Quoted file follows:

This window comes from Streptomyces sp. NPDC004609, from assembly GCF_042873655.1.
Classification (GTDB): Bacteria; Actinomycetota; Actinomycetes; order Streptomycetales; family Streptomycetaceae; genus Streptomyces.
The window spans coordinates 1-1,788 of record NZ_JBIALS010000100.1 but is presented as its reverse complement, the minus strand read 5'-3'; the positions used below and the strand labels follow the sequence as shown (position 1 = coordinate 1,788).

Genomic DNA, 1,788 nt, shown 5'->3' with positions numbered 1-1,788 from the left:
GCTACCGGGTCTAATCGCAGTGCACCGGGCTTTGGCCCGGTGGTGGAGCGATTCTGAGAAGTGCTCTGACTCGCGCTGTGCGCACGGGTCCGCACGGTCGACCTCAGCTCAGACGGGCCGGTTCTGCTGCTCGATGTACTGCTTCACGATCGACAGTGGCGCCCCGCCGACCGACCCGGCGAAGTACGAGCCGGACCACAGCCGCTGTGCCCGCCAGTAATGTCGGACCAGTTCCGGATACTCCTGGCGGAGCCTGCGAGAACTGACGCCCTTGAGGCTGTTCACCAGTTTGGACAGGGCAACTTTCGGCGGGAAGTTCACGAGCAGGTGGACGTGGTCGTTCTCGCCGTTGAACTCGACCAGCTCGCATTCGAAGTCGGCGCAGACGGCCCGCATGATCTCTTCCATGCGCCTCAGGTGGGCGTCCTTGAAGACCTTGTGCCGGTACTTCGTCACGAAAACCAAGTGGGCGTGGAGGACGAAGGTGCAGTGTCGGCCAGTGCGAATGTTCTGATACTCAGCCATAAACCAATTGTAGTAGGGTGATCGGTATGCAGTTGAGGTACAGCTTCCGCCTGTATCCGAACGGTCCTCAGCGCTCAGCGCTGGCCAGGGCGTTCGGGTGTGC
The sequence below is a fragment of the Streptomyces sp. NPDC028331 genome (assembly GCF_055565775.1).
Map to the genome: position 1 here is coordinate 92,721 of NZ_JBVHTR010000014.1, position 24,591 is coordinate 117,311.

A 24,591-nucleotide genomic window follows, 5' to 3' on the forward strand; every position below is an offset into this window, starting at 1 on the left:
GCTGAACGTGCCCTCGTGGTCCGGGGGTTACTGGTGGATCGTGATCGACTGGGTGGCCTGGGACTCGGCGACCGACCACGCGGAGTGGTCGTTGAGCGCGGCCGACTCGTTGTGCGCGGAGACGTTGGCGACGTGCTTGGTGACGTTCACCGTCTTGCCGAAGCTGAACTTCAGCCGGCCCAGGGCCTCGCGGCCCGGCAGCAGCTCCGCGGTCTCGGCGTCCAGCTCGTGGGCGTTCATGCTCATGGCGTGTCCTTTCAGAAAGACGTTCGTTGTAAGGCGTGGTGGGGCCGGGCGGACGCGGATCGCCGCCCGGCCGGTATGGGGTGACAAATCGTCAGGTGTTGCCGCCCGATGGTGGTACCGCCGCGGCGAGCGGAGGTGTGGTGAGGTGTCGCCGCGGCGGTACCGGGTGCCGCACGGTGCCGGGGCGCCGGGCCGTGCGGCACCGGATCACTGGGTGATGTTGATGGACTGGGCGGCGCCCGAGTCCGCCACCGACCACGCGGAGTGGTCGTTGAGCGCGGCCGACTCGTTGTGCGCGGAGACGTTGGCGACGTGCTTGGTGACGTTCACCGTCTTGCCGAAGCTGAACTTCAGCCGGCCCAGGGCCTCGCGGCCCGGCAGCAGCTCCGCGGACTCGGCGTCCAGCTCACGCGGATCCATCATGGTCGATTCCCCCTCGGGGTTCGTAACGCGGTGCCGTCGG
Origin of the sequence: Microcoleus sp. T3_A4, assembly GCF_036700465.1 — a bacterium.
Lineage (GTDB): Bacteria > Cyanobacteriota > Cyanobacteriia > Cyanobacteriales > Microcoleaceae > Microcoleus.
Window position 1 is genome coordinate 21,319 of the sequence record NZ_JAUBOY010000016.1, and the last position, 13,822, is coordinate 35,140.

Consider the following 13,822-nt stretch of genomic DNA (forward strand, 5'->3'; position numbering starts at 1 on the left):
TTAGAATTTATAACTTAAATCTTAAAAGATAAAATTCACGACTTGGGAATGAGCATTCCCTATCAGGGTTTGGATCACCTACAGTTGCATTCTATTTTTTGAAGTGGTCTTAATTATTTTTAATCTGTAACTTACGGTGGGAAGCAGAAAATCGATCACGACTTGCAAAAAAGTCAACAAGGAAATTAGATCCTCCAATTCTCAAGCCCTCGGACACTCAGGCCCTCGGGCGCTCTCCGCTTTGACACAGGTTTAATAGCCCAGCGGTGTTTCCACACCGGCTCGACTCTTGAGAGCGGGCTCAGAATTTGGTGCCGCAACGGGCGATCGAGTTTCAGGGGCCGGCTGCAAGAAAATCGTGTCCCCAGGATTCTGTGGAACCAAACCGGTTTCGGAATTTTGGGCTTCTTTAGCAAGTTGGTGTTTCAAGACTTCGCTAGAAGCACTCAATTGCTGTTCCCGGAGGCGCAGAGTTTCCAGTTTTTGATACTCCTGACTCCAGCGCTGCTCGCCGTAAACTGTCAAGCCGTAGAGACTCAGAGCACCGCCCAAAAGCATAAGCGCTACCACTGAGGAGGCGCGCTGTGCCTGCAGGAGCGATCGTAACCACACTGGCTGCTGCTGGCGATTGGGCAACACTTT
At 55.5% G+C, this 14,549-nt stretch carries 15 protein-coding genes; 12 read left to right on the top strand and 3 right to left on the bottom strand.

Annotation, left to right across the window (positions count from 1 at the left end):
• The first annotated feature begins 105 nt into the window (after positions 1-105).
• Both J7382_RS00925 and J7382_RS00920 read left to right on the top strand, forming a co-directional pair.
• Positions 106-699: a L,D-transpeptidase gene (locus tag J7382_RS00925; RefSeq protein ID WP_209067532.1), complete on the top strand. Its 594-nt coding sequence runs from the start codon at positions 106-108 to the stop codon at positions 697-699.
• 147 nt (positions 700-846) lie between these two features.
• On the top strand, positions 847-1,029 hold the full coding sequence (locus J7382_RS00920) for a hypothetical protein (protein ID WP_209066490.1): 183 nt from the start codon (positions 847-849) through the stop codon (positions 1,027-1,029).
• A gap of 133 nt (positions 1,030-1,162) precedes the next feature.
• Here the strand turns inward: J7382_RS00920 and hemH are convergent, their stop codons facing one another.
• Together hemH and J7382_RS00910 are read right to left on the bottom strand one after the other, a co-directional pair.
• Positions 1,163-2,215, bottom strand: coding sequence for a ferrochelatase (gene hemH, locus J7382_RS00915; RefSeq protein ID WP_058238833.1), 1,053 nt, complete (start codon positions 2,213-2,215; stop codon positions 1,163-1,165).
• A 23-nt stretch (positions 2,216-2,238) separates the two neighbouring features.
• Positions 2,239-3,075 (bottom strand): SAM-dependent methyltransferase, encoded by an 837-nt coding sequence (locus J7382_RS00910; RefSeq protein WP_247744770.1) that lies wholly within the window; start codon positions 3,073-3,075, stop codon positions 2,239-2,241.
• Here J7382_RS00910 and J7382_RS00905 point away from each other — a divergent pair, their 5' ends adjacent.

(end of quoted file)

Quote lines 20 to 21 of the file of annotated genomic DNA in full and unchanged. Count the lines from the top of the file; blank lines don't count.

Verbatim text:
• 147 nt (positions 700-846) lie between these two features.
• On the top strand, positions 847-1,029 hold the full coding sequence (locus J7382_RS00920) for a hypothetical protein (protein ID WP_209066490.1): 183 nt from the start codon (positions 847-849) through the stop codon (positions 1,027-1,029).